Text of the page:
UK digital bank Chase, owned by US banking giant J.P.Morgan, has announced that UK customers will soon be unable to purchase cryptocurrency via their Chase bank account.
In this article, we explain why Chase has taken the decision to ban cryptocurrency purchases and when the ban is due to commence.
Why is Chase banning Cryptocurrency purchases?
Action Fraud, the UK's centre for reporting fraud and cybercrime, reported crypto losses through fraud were up 41% from March 2022 to March 2023 when compared to the previous year. Additionally, losses have totalled more than £300 million for the first time.
Banks including HSBC and Natwest have recently taken steps to restrict certain cryptocurrency transactions and TSB and Starling have gone one step further, preventing buying and selling cryptocurrencies through customer accounts.
Chase has taken the decision to ban the purchase of cryptocurrency for its UK customers as part of an effort to combat fraud. It stated, "We have seen an increase in the number of crypto scams targeting UK consumers, so have taken the decision to prevent the purchase of crypto assets on a Chase debit card or by transferring money to a crypto site from a Chase account".
When will Chase start banning cryptocurrency purchases?
Chase will block UK customers from purchasing cryptocurrency from 16th October 2023. This means that Chase UK customers will no longer be able to make cryptocurrency purchases either via their Chase debit card or via bank transfer.
In a note to customers, Chase stated "If you’d still like to invest in crypto assets, you can try using a different bank or provider instead—but please be cautious, as you may not be able to get the money back if the payment ends up being related to fraud or a scam".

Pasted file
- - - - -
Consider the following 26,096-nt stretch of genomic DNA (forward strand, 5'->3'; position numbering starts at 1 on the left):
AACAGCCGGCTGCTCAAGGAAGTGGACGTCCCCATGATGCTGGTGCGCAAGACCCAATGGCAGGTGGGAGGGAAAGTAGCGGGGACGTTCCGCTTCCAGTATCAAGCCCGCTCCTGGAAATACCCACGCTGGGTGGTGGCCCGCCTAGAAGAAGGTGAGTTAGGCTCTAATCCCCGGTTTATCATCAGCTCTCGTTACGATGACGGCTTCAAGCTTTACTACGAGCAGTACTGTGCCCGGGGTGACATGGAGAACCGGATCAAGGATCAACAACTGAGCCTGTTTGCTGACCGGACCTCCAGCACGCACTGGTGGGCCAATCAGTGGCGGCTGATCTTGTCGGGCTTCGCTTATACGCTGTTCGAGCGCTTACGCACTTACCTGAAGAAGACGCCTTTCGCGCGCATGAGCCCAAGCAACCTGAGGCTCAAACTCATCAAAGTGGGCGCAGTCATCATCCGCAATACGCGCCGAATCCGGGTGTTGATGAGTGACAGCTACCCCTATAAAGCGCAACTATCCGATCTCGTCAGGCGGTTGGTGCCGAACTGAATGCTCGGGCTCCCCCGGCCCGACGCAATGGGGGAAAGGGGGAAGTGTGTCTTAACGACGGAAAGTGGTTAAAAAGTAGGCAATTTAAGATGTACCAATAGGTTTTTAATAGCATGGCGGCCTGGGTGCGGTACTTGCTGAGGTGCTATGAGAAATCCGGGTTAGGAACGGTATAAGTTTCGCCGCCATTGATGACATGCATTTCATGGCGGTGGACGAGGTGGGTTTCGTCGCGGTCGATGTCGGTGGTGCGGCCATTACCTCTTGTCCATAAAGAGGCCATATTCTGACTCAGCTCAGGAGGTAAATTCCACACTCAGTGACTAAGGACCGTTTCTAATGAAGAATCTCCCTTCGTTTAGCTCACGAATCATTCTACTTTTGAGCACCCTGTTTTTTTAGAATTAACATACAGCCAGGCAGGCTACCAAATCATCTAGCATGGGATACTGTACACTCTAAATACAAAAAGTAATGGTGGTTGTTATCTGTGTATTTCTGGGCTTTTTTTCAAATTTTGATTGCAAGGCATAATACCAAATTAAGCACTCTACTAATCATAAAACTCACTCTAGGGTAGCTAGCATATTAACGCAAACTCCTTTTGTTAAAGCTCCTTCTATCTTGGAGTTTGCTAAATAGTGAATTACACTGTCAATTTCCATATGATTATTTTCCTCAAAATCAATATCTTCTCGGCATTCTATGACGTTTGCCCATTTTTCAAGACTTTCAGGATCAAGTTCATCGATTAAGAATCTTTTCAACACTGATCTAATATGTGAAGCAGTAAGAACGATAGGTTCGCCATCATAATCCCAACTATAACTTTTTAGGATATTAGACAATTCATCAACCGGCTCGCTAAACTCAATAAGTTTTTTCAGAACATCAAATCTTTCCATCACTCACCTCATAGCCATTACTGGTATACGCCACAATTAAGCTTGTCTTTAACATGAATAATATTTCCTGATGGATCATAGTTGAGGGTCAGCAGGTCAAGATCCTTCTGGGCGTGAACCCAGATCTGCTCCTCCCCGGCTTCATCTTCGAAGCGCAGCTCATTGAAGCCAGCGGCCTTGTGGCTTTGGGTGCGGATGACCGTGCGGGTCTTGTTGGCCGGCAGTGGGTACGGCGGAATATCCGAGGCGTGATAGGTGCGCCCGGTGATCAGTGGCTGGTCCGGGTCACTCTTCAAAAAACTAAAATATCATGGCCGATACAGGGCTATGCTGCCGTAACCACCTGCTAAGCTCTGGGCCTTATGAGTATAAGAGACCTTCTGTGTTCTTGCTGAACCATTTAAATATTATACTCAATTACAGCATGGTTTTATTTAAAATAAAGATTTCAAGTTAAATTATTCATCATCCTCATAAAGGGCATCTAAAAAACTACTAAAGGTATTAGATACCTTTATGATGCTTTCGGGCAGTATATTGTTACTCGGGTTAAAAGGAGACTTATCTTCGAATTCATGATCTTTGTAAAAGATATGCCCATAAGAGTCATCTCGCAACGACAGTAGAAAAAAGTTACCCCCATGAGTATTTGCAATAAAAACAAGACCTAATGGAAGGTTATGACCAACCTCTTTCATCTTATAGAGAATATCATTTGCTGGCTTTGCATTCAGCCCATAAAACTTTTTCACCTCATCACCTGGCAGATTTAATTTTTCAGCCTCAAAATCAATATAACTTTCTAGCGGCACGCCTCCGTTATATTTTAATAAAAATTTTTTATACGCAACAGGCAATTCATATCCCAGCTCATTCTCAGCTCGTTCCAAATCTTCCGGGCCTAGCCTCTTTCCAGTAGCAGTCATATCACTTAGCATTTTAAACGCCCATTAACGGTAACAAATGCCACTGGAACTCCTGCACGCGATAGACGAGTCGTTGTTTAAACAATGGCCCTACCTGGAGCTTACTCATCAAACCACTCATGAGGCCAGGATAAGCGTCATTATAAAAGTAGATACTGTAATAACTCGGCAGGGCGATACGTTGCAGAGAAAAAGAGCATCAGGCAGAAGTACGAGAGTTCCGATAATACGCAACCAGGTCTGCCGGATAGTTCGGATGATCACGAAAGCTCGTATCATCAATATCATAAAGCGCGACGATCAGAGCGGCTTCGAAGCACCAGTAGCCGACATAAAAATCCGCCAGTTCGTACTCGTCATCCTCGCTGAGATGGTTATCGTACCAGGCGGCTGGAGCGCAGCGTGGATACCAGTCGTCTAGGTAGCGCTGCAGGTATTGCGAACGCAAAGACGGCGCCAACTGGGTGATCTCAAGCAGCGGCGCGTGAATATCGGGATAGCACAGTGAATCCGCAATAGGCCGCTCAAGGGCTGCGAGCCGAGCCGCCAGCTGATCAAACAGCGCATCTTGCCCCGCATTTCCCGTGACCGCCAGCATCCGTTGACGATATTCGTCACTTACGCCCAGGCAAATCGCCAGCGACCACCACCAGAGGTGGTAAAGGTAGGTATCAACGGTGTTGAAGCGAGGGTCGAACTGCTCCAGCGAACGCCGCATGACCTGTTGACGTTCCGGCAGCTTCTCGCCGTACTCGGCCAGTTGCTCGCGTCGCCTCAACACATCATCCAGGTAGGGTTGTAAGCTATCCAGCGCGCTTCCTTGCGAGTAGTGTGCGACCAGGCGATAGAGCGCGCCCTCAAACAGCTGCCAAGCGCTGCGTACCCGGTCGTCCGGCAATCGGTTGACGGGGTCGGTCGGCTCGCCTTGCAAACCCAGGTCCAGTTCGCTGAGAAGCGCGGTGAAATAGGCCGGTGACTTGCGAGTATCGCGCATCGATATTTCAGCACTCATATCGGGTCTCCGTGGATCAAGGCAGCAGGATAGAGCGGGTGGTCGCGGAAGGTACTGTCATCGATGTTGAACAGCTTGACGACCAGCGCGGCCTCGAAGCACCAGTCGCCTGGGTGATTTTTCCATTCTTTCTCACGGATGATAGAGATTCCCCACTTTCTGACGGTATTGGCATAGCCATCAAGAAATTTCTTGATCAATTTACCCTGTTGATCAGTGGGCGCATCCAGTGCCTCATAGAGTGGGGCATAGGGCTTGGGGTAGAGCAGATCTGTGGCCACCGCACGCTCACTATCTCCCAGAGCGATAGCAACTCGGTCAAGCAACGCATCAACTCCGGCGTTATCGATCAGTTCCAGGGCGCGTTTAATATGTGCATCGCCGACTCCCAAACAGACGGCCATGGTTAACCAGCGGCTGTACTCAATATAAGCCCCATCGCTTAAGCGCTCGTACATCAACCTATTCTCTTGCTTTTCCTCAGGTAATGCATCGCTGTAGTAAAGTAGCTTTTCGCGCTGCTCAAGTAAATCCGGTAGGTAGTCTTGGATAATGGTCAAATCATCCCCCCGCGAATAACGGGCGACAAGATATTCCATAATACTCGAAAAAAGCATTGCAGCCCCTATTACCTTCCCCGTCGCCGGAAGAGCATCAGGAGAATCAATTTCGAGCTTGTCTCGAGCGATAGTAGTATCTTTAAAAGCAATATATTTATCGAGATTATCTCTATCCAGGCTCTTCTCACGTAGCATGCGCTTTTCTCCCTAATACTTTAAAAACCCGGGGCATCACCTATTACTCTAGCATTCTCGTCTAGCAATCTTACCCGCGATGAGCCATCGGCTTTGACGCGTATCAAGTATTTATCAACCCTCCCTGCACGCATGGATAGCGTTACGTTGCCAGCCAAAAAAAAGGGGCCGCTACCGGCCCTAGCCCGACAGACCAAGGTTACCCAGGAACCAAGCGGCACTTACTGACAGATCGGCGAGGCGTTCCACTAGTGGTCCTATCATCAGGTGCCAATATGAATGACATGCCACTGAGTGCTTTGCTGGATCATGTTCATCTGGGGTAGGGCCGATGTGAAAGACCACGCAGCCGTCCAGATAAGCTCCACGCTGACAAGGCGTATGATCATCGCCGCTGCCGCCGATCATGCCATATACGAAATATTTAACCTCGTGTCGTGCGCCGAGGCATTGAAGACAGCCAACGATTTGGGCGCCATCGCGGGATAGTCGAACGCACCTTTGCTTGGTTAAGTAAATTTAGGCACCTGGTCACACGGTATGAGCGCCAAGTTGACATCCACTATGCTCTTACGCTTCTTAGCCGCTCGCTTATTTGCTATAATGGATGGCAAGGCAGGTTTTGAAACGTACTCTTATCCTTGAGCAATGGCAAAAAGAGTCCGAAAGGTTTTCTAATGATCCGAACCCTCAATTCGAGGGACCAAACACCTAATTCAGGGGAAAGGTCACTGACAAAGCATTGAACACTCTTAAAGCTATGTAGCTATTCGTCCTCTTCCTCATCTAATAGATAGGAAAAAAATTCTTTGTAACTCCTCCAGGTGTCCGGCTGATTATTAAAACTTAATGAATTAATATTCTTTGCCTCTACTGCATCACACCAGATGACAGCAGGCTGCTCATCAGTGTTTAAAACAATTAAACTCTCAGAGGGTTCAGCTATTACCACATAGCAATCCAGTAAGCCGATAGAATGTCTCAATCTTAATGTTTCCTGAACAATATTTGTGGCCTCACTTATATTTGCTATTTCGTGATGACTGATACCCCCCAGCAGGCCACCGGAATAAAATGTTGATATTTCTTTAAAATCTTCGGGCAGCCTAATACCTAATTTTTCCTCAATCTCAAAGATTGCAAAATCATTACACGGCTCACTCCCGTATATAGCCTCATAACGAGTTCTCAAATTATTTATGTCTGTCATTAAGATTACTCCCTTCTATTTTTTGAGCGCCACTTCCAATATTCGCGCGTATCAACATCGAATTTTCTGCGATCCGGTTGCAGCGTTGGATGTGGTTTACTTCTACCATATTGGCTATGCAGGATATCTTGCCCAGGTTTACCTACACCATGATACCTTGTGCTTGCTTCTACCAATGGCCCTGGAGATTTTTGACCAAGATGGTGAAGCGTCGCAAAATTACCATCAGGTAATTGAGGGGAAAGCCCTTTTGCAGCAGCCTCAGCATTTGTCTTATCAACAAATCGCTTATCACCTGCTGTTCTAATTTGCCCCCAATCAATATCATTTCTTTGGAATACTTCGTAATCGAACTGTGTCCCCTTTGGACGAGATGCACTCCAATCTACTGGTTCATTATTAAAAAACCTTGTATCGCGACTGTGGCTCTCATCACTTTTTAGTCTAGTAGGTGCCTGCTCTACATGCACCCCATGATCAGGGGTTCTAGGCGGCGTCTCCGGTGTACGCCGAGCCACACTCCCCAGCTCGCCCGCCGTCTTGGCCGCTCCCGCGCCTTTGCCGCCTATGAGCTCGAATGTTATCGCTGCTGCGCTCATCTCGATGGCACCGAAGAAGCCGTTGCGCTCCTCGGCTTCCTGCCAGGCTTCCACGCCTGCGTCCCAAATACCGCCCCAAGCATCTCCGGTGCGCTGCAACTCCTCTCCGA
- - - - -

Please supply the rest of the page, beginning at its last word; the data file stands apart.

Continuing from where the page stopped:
Purchasing cryptocurrency in the UK
Buying and selling cryptocurrency has the potential to leave you vulnerable to fraud, especially as digital currencies such as Bitcoin and Ethereum are largely unregulated in the UK. Without the regulation of financial institutions such as the Financial Conduct Authority (FCA), the anonymity that cryptocurrency presents means it is increasingly targeted by criminals to try to defraud unsuspecting victims.
In an effort to tackle some of these issues, crypto companies that operate in the UK will need to adhere to strict new rules from the 8th of October 2023, with firms needing to register with the FCA in order to be approved for certain advertisements and promotions.
Buying and selling cryptocurrency should be carried out with caution and those considering it should take the time to understand the risks, especially as a number of UK banks have taken steps to restrict and in some cases ban the purchase of cryptocurrency. Those new to cryptocurrency should check out our 'Beginner's guide to buying cryptocurrency', to assess both the advantages and disadvantages before purchasing.